London 2007

Borough Market
[This is the second article about travel. Others: chocolate in London, Paris.]

It’s three years since I was last in Britain and I was curious to see what might have changed in the food scene. I’ve tried to keep up, reading the Observer Food Monthly as often as possible (I prefer the paper version rather than just browsing articles online) and paying attention to discussions on eGullet. It wasn’t hard to miss the popularity of gastropubs, the growth of decent chocolatiers, and the burgeoning enthusiasm for organics. (I last lived in Britain at the turn of the millenium and saw the beginnings of the organic boom there.) Below are some observational tidbits.

Organics and markets

Daylesford Organic

A fairly new chain of organic lifestyle stores in the UK (not to be confused with a grower in Australia). The emphasis at Daylesford Organic is primarily on food, but they also stock other items (homewares). I visited the store in Pimlico – a large store over three floors, with very clean, minimalist appearance (polished stone surfaces, pale timber, white white white). The ground floor contained an eatery (absolutely bustling on a Saturday morning) and fresh produce, while upstairs were honeys, oils and other edibilia, plus homewares. It won’t come as a surprise to you that the prices were, well, hhhhigh… which is not to disparage the impressive range of products.

At the back left of the ground floor were refrigerated displays of dairy and other products, including some very pretty gull eggs. A lady was carefully filling a six-egg carton. As she walked past me, I asked her what she would use them for.

‘Oh they make a wonderful omelette,’ she said. ‘The flavour is lovely. Though probably not enough to justify the expense.’

I wandered over to the cabinet and finally saw the price tag. GBP 3.50 (A$8.75) per egg.

Pimlico Road Farmers’ Market

Opposite Daylesford Organic is an island of concrete and trees. This is Orange Square, the site for the weekly Saturday farmers market. A modest market, with approximately 20 stalls. (The London Farmers’ Markets website lists 42 vendors, but this is a far cry from the number there on my visit.) Juice is a popular item. Fresh, variety-specific apple and pear juices. Some meat and cheese stalls, bread, flowers and veg. The produce was interesting and generally of good quality, but not all stall-holders were able to answer (fairly basic) questions about their produce.

Markets require planning and control, so there are often quotas on how many competing stalls there can be. The rather perverse result is that some stall-holders sell ‘unauthorised’ wares under the counter.

Marylebone Farmers’ Market

This one is a Sunday market. Definitely larger than Pimlico’s, there are about 40 stalls. Produce variety is slightly greater, though I saw more ready-to-eat food here than at Pimlico. Some overlap in vendors between the two markets, which probably shouldn’t be surprising.
Marylebone Farmers
The greatest happiness came with the discovery of a stall selling unpasteurised milk. Descriptions of fresh (raw) milk often talk about the warmth and creaminess of the milk. Unfortunately, I find warm milk quite vile, so the thought of warm, thick, tasty milk has never been a marketing success in my books. Thank goodness the Grove Farm Hollesley Bay Dairy were offering tastings, chilled. The milk was, well, not at all vile. Not special either. Just nice, cold milk with more cream. We bought a bottle.
Real milk
Look at the cream
Close by, on Moxon Street, is the London butcher and charcuterer The Ginger Pig, renowned for raising their own livestock, thus controlling the entire foodchain for most of the products they sell. They also have a refreshingly blunt philosophy about this process:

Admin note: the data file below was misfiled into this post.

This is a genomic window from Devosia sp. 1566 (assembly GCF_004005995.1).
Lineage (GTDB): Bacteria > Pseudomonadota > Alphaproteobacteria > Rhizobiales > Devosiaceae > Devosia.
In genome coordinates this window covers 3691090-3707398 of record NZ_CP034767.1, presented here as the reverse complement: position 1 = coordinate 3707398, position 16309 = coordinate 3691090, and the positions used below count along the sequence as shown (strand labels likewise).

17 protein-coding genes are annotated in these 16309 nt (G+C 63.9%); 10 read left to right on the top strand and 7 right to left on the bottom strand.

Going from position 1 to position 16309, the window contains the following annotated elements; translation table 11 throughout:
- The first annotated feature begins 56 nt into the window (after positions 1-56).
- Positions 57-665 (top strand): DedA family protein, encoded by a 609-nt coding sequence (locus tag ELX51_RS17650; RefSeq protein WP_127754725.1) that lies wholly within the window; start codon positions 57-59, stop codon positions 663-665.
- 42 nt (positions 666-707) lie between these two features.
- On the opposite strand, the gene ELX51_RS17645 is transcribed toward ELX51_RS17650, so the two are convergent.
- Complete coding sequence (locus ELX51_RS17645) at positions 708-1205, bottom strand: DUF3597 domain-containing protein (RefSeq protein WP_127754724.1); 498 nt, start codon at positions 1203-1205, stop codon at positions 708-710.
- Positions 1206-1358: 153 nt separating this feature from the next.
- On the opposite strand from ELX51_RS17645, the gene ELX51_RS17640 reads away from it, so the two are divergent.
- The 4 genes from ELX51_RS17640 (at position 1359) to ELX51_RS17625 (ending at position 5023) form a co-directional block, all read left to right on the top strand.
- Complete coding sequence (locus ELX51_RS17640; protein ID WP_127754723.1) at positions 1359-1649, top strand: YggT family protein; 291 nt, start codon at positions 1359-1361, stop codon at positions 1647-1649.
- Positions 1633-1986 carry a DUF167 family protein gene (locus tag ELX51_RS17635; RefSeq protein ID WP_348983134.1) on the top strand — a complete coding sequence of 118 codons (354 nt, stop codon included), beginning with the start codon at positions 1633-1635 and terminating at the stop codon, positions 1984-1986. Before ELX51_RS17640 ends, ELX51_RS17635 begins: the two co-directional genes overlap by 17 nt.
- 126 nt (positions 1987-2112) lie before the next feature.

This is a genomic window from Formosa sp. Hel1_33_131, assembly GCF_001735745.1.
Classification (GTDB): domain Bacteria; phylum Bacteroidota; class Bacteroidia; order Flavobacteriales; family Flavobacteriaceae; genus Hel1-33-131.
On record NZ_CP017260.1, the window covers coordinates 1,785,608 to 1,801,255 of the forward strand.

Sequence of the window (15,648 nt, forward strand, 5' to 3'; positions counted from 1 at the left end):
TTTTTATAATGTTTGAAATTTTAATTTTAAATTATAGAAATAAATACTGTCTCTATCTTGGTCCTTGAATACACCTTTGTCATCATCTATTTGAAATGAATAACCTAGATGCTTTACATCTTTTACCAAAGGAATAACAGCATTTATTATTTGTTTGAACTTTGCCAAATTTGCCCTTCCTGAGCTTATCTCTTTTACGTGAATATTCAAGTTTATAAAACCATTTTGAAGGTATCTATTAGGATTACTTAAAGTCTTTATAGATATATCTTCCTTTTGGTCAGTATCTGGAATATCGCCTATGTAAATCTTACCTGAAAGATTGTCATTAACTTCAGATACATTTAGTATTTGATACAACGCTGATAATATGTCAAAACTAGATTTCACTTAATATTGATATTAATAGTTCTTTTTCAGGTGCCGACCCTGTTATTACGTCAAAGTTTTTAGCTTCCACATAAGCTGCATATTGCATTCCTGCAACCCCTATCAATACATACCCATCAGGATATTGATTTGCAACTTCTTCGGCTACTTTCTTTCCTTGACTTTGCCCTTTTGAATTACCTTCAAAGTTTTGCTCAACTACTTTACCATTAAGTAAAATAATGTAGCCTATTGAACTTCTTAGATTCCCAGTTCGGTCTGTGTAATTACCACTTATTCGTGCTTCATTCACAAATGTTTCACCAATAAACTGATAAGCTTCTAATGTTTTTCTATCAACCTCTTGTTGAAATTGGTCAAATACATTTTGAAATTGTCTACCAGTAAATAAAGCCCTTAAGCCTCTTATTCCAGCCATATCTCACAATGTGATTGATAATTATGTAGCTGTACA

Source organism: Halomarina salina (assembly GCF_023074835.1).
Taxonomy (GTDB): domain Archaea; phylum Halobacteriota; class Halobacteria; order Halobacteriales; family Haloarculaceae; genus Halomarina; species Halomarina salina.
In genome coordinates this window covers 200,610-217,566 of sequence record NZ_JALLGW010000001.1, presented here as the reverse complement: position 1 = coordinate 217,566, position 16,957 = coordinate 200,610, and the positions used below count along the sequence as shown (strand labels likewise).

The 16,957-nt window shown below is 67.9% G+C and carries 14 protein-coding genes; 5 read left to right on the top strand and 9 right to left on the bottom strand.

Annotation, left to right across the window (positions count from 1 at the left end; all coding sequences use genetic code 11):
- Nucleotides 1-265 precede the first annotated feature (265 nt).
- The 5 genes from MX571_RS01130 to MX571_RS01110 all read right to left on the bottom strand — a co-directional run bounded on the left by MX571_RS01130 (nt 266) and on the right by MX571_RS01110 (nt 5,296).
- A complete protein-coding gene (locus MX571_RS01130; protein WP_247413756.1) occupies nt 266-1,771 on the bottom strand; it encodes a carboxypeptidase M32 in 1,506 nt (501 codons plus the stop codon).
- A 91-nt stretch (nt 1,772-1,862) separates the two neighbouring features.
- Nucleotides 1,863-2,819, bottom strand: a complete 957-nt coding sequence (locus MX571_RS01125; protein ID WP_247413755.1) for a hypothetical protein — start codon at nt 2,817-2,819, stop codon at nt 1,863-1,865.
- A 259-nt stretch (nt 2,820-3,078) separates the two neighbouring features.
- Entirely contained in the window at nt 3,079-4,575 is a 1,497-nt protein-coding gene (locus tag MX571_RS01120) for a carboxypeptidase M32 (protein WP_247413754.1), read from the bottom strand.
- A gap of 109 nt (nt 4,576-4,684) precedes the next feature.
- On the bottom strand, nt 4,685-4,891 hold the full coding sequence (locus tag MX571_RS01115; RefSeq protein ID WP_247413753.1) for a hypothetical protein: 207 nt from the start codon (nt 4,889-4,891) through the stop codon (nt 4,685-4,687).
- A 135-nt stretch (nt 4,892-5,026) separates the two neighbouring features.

We need to move on from our obsession with the word ‘organic’, which is now less about product than about lifestyle. From planting the seed to harvesting the crop, from breeding the animal to feeding it and slaughtering, we oversee the whole process. We’re not selling a lifestyle. We’re selling food. (Read more)

A few doors up from The Ginger Pig is La Fromagerie, a grocer and café with an impressive cheese room. The website has numerous pictures that give a good feel for the place, and a great cheese search engine. Sensibly, the number of people permitted into the cheese room was limited. The café space was bustling and the food smelt good. Although the appearance of La Fromagerie and Daylesford Organic are very different (earthy, rustic modern vs stark modern), I’d say the clientele is fairly similar.
La Fromagerie London

Borough Market

I’ve heard far too many people rave about Borough Market. It seems to be a writer’s duty to mention it with enthusiasm (if the number of mentions in articles, interviews and live talks is anything to go by). While living in London about six years ago (as the market’s popularity was on the rise, thanks in no small part to Jamie Oliver), I went to Borough Market twice. It was not impressive for someone used to Melbourne’s Queen Victoria Market.

I had resolved to give the place a third chance. So many years had passed and people were still enthusing. Maybe something had changed. I went.
Borough Market views
Six years ago I found Borough Market to have a disproportionate number of takeaway food stalls and not enough produce for real people. Sure, you could buy Austrian jams for wildly inflated prices (perhaps three times the retail price in Austria) and organic chocolate truffles for a cool GBP 100 (A$250) per kg (if memory serves me right), but this wasn’t a market for the everyman/woman.
Borough Market French cheesemonger
I was so happy to see a number of well-stocked cheesemongers with knowledgeable, engaging staff offering liberal tastings. The same could be said for some of the charcuterers. The initial impression was of a more accessible, interesting market than previously. However, it still lacks the feeling of lively competition and practical purpose that makes real everyday markets atmospheric. There are relatively few vegetable stalls or butchers (quite a lot of cryovac produce too). (If my impression is wrong, please correct me.) There are quite a few boutique producers but many show a too-strong tendency to head down the cute-expensive path. At least I found some absolutely delicious fudge from Burnt Sugar — if you have the chance, try their ginger or sea salt varieties!